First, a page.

Malawi President Joyce Banda has told the IMF that her administration underestimated the impact of economic reforms currently being implemented in the country.
But the Consumers Association of Malawi (Cama), who are fighting price increases and seeking public cost cuts, on Sunday argued all this is because Malawi is not making independent choices on its current economic policies.
Banda made the down-to-earth admission in her brief statement to journalists soon after meeting International Monetary Fund (IMF) managing director Christine Lagarde at Kamuzu Palace in Malawi’s capital, Lilongwe, on Friday evening.
Said the President : “We noted that the impact of the [economic] reforms was under-estimated due to inaccurate information and data that was used from the previous administration.”
Soon after succeeding the late president Bingu wa Mutharika last April, Banda’s administration introduced free market economic reforms, including a 49 percent devaluation of the kwacha and its subsequent floatation, re-introduction of the automatic pricing mechanism (APM) on fuel and deregulation of water and electricity tariffs.
The Banda administration also crafted an austerity national budget to cut on spending in the face of dwindling domestic revenues and donor aid.
The measures were part of a prescription aimed at restoring the IMF-supported economic programme in Malawi, the Extended Credit Facility (ECF), which was suspended during the Mutharika administration in 2011.
“That is why I have been able to take difficult decisions that could have destroyed my political career because I know if we did not take this route, the country could not be on the recovery path,” said Banda who was flanked by her key ministers championing the implementation of the Economic Recovery Plan (ERP).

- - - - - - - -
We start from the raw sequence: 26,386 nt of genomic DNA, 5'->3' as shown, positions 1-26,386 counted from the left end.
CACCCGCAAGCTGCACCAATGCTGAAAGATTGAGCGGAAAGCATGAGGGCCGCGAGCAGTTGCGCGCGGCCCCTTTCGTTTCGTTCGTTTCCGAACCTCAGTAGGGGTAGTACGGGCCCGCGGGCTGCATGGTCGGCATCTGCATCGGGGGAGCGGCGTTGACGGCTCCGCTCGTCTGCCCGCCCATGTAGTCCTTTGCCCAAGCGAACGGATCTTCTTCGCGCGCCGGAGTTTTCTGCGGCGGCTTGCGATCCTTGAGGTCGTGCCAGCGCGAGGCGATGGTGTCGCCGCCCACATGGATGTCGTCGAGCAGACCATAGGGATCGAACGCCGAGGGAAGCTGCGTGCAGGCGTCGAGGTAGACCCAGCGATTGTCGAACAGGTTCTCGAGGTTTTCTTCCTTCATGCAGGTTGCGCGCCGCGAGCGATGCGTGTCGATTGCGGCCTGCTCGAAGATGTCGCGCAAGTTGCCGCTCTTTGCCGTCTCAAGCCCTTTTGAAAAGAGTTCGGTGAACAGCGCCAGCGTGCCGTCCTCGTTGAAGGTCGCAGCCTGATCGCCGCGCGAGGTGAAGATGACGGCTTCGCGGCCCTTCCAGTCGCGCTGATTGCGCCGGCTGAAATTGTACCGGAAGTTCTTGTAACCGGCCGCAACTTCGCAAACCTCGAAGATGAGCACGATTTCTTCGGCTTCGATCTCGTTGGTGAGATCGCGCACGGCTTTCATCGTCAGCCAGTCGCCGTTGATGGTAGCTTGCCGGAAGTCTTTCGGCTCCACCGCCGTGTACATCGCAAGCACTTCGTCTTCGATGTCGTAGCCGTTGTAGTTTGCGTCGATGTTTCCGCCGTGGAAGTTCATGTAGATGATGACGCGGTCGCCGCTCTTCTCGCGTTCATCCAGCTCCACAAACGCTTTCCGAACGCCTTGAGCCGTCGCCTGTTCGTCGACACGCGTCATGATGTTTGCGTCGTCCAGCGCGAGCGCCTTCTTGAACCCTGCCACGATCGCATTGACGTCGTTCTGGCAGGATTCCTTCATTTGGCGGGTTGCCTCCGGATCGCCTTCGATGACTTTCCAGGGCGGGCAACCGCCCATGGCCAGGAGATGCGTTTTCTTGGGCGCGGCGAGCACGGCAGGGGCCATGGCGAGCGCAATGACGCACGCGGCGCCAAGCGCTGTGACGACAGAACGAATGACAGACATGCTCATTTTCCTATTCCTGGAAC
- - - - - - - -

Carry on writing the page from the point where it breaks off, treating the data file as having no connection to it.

Banda told journalists that in the short term, it is expected that the reforms will have a negative impact on livelihoods of the people.
She cited the increase in the price of fuel and foodstuffs on the local market as well as a very steep slide in the value of the kwacha which, she admitted, have all burdened Malawians.
The President told the IMF boss that such challenges may in the short-term lead to a slowdown in economic activities.
Banda also said to cushion the impact of the economic reforms, government has been implementing social protection programmes which she started late and that the urban poor were not initially covered.
In her address earlier, Lagarde reiterated the need for government to stay on course with reforms being implemented despite the pain emanating from the initiatives.
Reacting to remarks by the IMF boss—that Malawi should stay on course with the reforms and that her organisation is not imposing anything on the country—Cama executive director John Kapito said it is unfortunate the country is failing to make an independent decision.
Kapito argued that what worked out elsewhere could not work for Malawi because economies differ.
He claimed the Banda administration failed to understand the impact of devaluation and floatation of the kwacha and they continue to do so.
He said the President’s admission that her government under-estimated the impact of reforms vindicates Cama’s stand and that his organisation is not doing things out of malice.
Kapito said Malawi should not expect to come out of the ditch any time soon at the rate the country is borrowing from banks and international monetary bodies.
He also argued it is unfortunate that Minister of Economic Planning and Development Goodall Gondwe and Finance Minister Ken Lipenga, who during the Mutharika regime spoke against the devaluation of the kwacha, are now ill-advising Banda and championing the devaluation and floatation of the kwacha. He said “this is hypocrisy of the highest order.”